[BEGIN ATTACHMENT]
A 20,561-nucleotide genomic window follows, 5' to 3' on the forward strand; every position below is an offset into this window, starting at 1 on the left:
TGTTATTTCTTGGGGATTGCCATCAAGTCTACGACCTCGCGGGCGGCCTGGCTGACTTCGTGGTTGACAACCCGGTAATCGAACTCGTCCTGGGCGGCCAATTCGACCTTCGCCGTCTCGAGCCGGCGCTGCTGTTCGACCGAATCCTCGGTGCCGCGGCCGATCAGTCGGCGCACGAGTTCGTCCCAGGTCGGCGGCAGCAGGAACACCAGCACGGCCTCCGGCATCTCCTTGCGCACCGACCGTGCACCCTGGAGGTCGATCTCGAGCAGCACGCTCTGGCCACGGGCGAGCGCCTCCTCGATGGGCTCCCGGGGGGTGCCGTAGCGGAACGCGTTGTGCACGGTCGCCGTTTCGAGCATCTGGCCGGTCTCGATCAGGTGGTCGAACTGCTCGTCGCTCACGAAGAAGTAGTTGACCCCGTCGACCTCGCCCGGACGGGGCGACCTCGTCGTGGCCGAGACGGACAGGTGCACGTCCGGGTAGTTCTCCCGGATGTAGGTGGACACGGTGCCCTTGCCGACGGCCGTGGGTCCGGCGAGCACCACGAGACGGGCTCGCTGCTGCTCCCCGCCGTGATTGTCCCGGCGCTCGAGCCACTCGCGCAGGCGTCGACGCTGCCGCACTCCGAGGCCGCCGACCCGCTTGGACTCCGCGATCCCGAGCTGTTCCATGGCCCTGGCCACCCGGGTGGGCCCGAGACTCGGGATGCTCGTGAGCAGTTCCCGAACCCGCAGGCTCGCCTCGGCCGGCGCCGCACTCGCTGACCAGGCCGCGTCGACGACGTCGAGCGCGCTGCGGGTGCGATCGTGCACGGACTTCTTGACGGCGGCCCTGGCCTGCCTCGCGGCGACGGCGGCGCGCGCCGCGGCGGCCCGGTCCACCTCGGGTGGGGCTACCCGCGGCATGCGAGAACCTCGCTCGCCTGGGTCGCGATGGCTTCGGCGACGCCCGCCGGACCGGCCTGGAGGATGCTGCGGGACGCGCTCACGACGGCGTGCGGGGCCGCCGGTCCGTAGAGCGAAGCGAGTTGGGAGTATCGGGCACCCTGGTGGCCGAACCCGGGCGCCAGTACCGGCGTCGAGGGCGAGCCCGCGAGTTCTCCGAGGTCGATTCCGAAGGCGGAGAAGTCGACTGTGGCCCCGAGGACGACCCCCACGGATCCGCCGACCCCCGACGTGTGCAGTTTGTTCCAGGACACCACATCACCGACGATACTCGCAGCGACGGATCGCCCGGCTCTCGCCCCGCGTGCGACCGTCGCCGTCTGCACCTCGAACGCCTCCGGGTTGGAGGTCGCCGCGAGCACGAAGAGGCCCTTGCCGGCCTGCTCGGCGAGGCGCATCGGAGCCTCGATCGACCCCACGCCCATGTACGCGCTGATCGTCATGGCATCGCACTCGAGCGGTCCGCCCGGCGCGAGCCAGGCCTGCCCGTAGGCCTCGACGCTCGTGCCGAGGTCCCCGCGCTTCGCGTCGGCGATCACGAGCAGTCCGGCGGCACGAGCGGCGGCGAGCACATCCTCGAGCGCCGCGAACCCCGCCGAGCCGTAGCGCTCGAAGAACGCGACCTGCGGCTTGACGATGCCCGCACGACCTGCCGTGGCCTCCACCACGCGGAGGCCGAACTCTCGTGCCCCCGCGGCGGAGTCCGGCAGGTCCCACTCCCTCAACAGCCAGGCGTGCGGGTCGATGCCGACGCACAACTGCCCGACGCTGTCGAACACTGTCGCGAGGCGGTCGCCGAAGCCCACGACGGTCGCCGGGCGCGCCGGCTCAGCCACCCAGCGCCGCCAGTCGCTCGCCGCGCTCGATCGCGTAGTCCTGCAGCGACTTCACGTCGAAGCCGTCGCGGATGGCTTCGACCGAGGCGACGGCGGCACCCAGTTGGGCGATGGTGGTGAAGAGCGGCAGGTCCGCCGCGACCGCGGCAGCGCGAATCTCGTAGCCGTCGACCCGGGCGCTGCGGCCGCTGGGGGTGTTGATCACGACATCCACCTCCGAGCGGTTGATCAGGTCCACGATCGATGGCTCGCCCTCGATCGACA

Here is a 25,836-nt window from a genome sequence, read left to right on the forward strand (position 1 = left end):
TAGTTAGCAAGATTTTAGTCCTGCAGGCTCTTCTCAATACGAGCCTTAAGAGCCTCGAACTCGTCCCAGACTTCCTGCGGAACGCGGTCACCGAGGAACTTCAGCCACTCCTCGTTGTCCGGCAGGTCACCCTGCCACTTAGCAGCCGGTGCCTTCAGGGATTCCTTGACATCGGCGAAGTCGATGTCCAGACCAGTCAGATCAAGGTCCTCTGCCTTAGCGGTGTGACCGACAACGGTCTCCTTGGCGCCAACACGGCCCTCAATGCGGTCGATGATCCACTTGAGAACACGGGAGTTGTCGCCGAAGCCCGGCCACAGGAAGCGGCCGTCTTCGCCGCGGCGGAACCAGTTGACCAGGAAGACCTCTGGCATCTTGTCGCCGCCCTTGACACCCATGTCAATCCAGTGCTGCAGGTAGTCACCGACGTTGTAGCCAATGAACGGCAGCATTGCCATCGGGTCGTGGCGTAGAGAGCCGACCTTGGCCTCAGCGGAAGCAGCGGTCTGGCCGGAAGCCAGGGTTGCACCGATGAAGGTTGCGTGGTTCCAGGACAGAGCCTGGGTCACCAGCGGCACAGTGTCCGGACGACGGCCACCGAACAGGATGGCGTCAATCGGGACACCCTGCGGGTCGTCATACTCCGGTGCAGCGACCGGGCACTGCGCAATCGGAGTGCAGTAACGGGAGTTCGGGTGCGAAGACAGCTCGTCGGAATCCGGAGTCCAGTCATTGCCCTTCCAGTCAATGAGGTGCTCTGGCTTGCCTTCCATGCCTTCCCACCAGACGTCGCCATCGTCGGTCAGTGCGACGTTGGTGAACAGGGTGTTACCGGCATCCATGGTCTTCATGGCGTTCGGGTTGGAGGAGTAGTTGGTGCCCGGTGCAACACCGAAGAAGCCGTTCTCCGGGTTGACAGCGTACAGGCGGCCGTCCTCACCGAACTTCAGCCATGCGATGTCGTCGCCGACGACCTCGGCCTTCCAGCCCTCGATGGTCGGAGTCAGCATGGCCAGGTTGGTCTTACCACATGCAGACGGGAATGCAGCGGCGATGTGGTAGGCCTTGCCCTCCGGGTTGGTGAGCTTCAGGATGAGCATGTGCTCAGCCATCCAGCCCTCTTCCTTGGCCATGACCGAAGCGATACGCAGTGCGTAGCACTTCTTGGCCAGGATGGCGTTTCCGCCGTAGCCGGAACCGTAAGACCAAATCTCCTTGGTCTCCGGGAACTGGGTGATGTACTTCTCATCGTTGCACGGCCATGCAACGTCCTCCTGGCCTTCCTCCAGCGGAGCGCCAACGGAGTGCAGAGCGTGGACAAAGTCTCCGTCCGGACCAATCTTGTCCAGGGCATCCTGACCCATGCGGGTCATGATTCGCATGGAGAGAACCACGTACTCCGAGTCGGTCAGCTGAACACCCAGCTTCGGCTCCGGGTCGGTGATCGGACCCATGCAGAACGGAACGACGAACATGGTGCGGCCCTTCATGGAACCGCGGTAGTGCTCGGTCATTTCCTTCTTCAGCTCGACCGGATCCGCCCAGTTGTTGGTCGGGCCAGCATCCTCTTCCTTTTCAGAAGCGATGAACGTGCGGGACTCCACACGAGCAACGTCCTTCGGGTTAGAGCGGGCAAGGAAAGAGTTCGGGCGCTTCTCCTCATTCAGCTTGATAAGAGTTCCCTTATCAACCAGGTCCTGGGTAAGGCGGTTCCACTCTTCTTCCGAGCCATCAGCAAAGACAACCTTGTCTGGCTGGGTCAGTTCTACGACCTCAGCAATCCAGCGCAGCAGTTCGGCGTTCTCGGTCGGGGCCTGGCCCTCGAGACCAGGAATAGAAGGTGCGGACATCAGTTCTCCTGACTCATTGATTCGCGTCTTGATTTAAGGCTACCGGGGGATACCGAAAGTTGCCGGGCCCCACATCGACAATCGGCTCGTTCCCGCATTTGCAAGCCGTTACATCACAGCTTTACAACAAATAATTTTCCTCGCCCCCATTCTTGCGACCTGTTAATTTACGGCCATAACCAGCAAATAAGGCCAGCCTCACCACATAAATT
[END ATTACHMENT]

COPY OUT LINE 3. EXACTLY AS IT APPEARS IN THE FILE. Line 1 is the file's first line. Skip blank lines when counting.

Here is a 25,836-nt window from a genome sequence, read left to right on the forward strand (position 1 = left end):